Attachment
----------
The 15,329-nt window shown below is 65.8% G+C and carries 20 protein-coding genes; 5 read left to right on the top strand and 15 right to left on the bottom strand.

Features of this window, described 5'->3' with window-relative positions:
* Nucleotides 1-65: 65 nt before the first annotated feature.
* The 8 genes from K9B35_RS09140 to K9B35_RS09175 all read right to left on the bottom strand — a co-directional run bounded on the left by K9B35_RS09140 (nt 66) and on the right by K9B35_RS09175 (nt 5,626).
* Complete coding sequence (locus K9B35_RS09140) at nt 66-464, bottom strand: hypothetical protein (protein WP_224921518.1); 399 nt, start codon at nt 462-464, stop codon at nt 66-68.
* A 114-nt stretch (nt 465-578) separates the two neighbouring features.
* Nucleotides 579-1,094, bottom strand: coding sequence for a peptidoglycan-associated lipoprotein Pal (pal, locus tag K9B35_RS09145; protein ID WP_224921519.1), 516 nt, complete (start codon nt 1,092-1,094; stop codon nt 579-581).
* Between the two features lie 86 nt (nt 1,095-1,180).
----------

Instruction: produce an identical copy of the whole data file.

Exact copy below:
The 15,329-nt window shown below is 65.8% G+C and carries 20 protein-coding genes; 5 read left to right on the top strand and 15 right to left on the bottom strand.

Features of this window, described 5'->3' with window-relative positions:
* Nucleotides 1-65: 65 nt before the first annotated feature.
* The 8 genes from K9B35_RS09140 to K9B35_RS09175 all read right to left on the bottom strand — a co-directional run bounded on the left by K9B35_RS09140 (nt 66) and on the right by K9B35_RS09175 (nt 5,626).
* Complete coding sequence (locus K9B35_RS09140) at nt 66-464, bottom strand: hypothetical protein (protein WP_224921518.1); 399 nt, start codon at nt 462-464, stop codon at nt 66-68.
* A 114-nt stretch (nt 465-578) separates the two neighbouring features.
* Nucleotides 579-1,094, bottom strand: coding sequence for a peptidoglycan-associated lipoprotein Pal (pal, locus tag K9B35_RS09145; protein ID WP_224921519.1), 516 nt, complete (start codon nt 1,092-1,094; stop codon nt 579-581).
* Between the two features lie 86 nt (nt 1,095-1,180).